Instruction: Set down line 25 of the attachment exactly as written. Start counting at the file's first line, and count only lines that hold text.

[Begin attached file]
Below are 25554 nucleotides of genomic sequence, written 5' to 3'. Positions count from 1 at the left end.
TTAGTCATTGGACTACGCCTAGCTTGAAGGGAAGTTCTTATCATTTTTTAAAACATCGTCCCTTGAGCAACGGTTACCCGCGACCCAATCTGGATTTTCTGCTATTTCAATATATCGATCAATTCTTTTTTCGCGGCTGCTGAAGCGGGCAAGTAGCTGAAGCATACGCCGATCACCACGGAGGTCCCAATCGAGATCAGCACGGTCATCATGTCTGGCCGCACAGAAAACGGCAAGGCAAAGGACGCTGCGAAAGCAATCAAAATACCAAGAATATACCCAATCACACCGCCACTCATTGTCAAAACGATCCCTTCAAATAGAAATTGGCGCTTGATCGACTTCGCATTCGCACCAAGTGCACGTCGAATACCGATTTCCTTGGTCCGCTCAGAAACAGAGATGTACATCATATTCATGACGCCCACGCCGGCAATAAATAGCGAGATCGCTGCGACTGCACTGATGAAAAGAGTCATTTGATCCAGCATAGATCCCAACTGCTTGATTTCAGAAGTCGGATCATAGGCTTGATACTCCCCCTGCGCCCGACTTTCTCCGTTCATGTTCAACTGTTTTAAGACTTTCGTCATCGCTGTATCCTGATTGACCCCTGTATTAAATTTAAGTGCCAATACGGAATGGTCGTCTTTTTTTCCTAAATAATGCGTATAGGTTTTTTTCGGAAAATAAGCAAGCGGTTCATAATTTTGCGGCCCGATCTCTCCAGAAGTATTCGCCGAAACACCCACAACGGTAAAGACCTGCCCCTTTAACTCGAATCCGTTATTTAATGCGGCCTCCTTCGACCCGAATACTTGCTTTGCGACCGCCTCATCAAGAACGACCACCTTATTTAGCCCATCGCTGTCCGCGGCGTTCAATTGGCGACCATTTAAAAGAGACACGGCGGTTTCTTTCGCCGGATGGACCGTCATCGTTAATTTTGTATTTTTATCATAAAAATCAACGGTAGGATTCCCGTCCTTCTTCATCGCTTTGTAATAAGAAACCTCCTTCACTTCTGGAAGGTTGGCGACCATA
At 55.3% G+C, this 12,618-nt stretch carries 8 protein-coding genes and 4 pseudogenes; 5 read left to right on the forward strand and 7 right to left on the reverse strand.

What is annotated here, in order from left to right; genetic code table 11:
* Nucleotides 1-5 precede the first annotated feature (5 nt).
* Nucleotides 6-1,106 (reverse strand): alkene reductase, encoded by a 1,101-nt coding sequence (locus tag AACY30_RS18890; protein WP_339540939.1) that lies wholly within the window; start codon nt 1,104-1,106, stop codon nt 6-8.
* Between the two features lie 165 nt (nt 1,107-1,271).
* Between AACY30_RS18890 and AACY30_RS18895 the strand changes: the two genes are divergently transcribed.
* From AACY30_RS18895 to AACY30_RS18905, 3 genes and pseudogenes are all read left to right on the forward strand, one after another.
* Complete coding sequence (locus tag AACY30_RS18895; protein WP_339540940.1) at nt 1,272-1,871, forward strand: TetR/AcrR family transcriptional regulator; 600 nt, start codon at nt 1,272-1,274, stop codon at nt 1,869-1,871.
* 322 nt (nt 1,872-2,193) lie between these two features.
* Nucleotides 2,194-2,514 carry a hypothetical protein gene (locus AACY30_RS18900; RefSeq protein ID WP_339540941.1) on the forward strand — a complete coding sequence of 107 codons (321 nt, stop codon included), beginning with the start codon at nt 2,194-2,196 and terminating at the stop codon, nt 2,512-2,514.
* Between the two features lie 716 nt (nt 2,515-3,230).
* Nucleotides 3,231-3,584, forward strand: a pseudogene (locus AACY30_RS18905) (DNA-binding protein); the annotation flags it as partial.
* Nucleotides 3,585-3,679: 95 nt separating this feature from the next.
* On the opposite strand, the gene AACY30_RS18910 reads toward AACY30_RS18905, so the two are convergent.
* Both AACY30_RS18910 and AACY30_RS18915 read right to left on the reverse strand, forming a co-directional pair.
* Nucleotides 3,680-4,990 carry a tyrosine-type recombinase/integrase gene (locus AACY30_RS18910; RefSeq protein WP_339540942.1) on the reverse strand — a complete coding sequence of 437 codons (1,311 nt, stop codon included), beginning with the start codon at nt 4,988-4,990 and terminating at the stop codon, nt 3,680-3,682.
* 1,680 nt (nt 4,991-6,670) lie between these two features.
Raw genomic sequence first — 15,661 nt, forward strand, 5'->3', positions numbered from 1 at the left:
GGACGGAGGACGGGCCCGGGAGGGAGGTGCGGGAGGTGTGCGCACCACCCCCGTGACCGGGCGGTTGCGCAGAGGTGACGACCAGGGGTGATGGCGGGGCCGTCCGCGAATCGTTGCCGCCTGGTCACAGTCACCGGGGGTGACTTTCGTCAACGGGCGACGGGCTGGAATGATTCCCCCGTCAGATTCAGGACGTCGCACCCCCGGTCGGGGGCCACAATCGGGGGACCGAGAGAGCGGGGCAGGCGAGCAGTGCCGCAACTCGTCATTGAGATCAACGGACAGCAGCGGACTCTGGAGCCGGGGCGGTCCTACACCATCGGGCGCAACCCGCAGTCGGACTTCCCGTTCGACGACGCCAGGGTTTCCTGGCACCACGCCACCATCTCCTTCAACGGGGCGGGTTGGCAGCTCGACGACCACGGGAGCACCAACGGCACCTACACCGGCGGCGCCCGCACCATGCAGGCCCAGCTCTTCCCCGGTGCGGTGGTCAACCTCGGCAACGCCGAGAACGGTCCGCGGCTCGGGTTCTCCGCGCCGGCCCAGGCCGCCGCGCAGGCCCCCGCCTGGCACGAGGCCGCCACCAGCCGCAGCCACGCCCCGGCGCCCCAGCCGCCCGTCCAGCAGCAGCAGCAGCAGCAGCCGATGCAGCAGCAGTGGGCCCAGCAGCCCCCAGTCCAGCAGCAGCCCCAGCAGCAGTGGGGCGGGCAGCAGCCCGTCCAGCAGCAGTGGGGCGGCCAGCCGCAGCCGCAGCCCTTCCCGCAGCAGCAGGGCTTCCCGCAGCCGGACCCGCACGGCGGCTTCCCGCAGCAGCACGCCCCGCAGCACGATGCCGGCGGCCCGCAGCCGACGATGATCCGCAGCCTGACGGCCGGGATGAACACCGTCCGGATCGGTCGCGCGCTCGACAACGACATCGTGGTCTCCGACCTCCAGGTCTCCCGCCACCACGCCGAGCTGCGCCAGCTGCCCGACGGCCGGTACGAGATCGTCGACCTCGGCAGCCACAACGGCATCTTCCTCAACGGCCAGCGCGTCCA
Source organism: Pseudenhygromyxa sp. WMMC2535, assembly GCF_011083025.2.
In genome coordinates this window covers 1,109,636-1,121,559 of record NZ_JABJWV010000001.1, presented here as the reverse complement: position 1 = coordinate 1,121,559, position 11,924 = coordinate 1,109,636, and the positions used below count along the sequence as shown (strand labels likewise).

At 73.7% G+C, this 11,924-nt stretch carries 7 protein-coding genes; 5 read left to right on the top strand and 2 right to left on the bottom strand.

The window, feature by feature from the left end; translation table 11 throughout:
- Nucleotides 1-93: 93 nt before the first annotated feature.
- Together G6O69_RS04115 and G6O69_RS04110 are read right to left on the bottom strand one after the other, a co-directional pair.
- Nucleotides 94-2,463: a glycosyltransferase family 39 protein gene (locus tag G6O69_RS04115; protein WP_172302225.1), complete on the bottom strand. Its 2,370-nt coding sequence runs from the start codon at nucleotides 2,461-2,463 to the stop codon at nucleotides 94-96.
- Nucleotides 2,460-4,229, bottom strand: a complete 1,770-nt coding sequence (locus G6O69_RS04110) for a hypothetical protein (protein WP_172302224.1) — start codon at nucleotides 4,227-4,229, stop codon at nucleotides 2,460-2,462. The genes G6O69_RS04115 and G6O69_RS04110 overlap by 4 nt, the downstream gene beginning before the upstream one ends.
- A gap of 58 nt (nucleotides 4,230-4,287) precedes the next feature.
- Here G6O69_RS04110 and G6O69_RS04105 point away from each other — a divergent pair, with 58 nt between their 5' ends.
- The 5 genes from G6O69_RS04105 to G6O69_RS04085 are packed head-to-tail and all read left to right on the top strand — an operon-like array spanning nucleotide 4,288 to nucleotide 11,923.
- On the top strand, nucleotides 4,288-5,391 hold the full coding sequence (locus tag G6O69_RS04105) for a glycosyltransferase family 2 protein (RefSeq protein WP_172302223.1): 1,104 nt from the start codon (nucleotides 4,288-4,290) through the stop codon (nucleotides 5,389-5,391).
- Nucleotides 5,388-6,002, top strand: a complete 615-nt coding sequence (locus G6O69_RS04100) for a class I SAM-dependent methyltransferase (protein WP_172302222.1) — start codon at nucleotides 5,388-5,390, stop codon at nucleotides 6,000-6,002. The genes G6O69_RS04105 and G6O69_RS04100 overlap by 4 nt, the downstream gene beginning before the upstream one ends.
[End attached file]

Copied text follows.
The window, feature by feature from the left end; translation table 11 throughout: